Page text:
288
  • Publication
    The minimum wage and hours per worker
    (University College Dublin. School of Economics, 2010-10) ;
    In a competitive model we ease the assumption that efficiency units of labour are the product of hours and workers. We show that a minimum wage may either increase or decrease hours per worker and the change will have the opposite sign to the slope of the equilibrium hours hourly wage locus. Similarly, total hours worked may rise or fall. We illustrate the results throughout with a Cobb-Douglas example.
      131
  • Publication
    The formal sector wage premium and firm size for self-employed workers
    (University College Dublin. School of Economics, 2012-03) ; ; ; ;
    We develop a model where workers may enter self-employment or search for jobs as employees and where there is heterogeneity across workers’ managerial ability. Workers with higher skills will manage larger firms while workers with low managerial ability will run smaller firms and will be in self-employment only when they cannot find a salaried job. For these workers self-employment is a secondary/informal form of employment. The Burdett and Mortensen (1998) equilibrium search model is used for illustration as a special case of our more general framework. Empirical evidence from Mexico is provided and demonstrates that firm size wage effects for employees and self-employed workers are broadly consistent with the model.
      149
  • Publication
    The ambiguous effect of minimum wages on workers and total hours
    (University College Dublin. School of Economics, 2007-08) ;
    We model a standard competitive labour market where firms choose combinations of workers and hours per worker to produce output. If one assumes that the scale of production has no impact on hours per worker, then the change in the number of workers and hours per worker resulting from a minimum wage are inversely related. We also demonstrate that total hours worked at the firm may rise if there are small fixed costs to hiring workers.
      158
  • Publication
    The impact of discriminatory legislation on Irish female unemployment flows
    (Trinity College Dublin. Department of Economics, 1995) ; ;
    Ireland provides us with a unique case-study of the effects of discrimination in the labour market. Since the ninteen-sixties and until the late nineteen-eighties, gradual reforms of explicit discrimination against females with regard to entitlement to and duration of unemployment assistance and benefit have been introduced. The primary aim of this paper is to asses the impact that these reforms have had on the level of female turnover activity in the Live Register. The results show that the reforms may be modelled as well defined discrete shifts in the inflows and it is noteworthy that the more significant of the estimated effects of reforms are those corresponding to those which gave the large numbers of females that were in non-activity the option of entering the Live Register without any prior need of employment contributions. The results also provide evidence of a secondary effect of reforms on the level of female outflows, and appear to support the hypothesis that the reforms have encouraged females to remain on the Live Register for longer periods of time.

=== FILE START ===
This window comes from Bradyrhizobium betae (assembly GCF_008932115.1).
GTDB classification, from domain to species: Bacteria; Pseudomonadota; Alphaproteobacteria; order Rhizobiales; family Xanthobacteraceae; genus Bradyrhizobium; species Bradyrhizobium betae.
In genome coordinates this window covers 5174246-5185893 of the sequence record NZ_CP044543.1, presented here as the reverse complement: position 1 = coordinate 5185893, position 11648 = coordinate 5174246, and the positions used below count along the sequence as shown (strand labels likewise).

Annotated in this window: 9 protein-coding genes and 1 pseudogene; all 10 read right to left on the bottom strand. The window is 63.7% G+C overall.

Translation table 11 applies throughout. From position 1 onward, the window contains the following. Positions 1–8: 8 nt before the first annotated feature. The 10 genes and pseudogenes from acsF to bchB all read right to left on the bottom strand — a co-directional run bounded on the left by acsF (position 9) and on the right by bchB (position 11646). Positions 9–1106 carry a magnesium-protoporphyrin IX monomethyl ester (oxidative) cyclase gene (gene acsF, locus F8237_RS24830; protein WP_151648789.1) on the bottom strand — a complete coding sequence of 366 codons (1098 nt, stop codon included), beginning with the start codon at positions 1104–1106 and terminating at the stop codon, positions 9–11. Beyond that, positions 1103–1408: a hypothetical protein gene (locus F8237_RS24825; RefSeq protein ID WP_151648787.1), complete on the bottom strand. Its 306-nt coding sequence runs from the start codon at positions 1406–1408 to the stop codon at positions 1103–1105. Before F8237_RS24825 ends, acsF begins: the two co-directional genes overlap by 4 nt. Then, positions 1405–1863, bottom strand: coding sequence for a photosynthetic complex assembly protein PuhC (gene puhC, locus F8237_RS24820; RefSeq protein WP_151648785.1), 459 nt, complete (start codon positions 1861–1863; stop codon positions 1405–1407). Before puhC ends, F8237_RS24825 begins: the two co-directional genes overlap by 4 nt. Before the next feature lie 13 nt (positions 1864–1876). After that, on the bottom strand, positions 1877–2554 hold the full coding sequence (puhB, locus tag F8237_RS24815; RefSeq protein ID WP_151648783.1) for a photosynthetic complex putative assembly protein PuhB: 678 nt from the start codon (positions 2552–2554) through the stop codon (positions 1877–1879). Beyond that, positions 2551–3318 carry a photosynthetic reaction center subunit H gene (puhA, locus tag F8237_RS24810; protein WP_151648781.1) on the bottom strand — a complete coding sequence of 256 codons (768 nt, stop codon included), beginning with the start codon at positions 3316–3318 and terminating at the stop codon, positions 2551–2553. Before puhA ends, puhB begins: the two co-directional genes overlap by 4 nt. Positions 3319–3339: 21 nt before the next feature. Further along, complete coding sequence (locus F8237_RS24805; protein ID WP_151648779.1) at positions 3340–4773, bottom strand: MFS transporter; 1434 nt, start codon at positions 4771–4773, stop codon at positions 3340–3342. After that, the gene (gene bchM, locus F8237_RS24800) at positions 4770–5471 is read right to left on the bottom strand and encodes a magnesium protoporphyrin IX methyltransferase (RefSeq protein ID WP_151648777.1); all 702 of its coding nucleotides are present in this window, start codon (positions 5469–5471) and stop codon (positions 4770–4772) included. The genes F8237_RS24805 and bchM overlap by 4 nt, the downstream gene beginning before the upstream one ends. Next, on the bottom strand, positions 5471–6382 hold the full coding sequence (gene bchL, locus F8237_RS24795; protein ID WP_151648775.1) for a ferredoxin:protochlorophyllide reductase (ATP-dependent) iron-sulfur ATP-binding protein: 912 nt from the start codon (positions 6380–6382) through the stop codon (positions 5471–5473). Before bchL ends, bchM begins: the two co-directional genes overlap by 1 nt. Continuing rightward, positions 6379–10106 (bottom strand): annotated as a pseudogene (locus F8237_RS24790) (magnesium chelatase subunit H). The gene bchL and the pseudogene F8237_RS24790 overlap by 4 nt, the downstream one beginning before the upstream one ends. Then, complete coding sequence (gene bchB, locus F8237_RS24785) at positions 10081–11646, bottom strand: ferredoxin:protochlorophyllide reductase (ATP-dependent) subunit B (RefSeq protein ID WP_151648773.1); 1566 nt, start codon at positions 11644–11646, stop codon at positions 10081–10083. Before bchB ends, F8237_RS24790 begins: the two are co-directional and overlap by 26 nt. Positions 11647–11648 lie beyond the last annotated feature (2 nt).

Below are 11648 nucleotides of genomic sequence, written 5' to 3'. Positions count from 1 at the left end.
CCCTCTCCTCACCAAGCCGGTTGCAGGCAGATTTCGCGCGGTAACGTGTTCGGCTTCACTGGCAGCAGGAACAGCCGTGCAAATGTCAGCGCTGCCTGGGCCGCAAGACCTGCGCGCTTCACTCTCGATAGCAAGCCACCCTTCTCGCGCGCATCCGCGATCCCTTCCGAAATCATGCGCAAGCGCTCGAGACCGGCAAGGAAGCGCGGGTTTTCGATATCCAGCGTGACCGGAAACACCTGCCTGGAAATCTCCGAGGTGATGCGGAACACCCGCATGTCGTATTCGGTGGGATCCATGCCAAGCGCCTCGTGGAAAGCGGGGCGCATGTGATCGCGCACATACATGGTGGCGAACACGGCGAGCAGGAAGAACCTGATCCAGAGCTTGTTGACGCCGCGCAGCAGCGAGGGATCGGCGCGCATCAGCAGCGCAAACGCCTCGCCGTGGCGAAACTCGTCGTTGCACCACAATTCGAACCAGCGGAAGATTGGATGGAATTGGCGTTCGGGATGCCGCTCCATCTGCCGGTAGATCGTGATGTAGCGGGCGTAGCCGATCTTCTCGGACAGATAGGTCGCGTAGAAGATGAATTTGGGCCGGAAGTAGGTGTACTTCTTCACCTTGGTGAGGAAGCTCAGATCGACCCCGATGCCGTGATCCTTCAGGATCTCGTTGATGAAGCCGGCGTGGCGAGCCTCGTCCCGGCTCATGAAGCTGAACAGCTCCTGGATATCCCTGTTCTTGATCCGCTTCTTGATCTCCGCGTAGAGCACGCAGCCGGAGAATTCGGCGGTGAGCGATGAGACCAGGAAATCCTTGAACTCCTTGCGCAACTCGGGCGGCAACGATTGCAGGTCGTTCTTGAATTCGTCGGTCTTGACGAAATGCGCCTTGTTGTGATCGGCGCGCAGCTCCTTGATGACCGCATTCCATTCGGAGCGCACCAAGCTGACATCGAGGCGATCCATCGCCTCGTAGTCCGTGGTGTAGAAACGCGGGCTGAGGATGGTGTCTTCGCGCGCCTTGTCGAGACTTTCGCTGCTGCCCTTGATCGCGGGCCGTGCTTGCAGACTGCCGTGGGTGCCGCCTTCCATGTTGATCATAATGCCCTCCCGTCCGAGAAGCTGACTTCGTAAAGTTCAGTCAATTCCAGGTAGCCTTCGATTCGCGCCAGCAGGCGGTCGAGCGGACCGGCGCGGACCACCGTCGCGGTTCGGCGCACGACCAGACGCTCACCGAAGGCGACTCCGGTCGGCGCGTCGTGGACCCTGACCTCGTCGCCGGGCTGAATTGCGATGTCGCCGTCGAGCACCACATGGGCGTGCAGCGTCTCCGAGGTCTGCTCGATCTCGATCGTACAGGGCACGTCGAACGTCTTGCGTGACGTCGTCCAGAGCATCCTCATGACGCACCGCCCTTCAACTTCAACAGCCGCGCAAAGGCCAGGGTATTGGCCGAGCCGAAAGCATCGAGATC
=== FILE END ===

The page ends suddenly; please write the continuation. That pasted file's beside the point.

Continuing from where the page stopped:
132
  • Publication
    Changes in the gender wage gap and the returns to firm specific human capital
    (University College Dublin. School of Economics, 1999-03) ;
    If employers believe females are more likely to separate from a job than males, efficient cost sharing of on-the-job training implies that females will have higher returns to tenure. Becker and Lindsay (1994) argue that this is true empirically. (1994). Updating the analysis we find that that there is no longer a difference in the probability of leaving jobs or in returns to tenure by gender. Differences in contracts to finance on the job training can no longer explain any of the “discrimination” component in the gender wage gap.
      192